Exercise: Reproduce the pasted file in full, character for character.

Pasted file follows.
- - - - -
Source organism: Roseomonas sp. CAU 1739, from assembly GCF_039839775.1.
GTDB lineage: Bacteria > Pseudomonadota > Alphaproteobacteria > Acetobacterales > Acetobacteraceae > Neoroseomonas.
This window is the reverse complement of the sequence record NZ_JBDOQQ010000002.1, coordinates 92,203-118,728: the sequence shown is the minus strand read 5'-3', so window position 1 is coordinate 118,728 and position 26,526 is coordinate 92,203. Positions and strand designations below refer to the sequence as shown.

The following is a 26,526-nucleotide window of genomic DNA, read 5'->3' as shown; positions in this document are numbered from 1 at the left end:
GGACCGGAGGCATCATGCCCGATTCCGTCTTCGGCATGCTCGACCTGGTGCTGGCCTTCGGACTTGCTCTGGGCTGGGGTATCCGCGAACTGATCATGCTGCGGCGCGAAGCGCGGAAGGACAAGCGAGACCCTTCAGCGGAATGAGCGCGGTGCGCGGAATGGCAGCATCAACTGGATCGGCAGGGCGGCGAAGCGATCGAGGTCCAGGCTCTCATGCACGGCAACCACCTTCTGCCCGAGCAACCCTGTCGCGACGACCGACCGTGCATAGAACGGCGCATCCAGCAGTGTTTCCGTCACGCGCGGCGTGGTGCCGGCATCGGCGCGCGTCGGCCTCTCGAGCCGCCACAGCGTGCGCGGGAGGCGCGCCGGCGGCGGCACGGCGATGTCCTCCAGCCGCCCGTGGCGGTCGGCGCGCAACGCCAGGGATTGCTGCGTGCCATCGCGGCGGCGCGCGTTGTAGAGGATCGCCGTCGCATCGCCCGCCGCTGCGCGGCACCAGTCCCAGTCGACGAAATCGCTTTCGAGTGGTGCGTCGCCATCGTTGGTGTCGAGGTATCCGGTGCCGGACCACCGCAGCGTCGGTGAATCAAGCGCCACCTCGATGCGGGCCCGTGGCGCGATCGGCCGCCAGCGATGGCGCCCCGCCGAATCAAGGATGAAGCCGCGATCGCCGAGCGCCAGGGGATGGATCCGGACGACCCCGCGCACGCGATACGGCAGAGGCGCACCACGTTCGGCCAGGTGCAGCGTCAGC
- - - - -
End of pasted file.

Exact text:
Source organism: Roseomonas sp. CAU 1739, from assembly GCF_039839775.1.
GTDB lineage: Bacteria > Pseudomonadota > Alphaproteobacteria > Acetobacterales > Acetobacteraceae > Neoroseomonas.
This window is the reverse complement of the sequence record NZ_JBDOQQ010000002.1, coordinates 92,203-118,728: the sequence shown is the minus strand read 5'-3', so window position 1 is coordinate 118,728 and position 26,526 is coordinate 92,203. Positions and strand designations below refer to the sequence as shown.

The following is a 26,526-nucleotide window of genomic DNA, read 5'->3' as shown; positions in this document are numbered from 1 at the left end:
GGACCGGAGGCATCATGCCCGATTCCGTCTTCGGCATGCTCGACCTGGTGCTGGCCTTCGGACTTGCTCTGGGCTGGGGTATCCGCGAACTGATCATGCTGCGGCGCGAAGCGCGGAAGGACAAGCGAGACCCTTCAGCGGAATGAGCGCGGTGCGCGGAATGGCAGCATCAACTGGATCGGCAGGGCGGCGAAGCGATCGAGGTCCAGGCTCTCATGCACGGCAACCACCTTCTGCCCGAGCAACCCTGTCGCGACGACCGACCGTGCATAGAACGGCGCATCCAGCAGTGTTTCCGTCACGCGCGGCGTGGTGCCGGCATCGGCGCGCGTCGGCCTCTCGAGCCGCCACAGCGTGCGCGGGAGGCGCGCCGGCGGCGGCACGGCGATGTCCTCCAGCCGCCCGTGGCGGTCGGCGCGCAACGCCAGGGATTGCTGCGTGCCATCGCGGCGGCGCGCGTTGTAGAGGATCGCCGTCGCATCGCCCGCCGCTGCGCGGCACCAGTCCCAGTCGACGAAATCGCTTTCGAGTGGTGCGTCGCCATCGTTGGTGTCGAGGTATCCGGTGCCGGACCACCGCAGCGTCGGTGAATCAAGCGCCACCTCGATGCGGGCCCGTGGCGCGATCGGCCGCCAGCGATGGCGCCCCGCCGAATCAAGGATGAAGCCGCGATCGCCGAGCGCCAGGGGATGGATCCGGACGACCCCGCGCACGCGATACGGCAGAGGCGCACCACGTTCGGCCAGGTGCAGCGTCAGC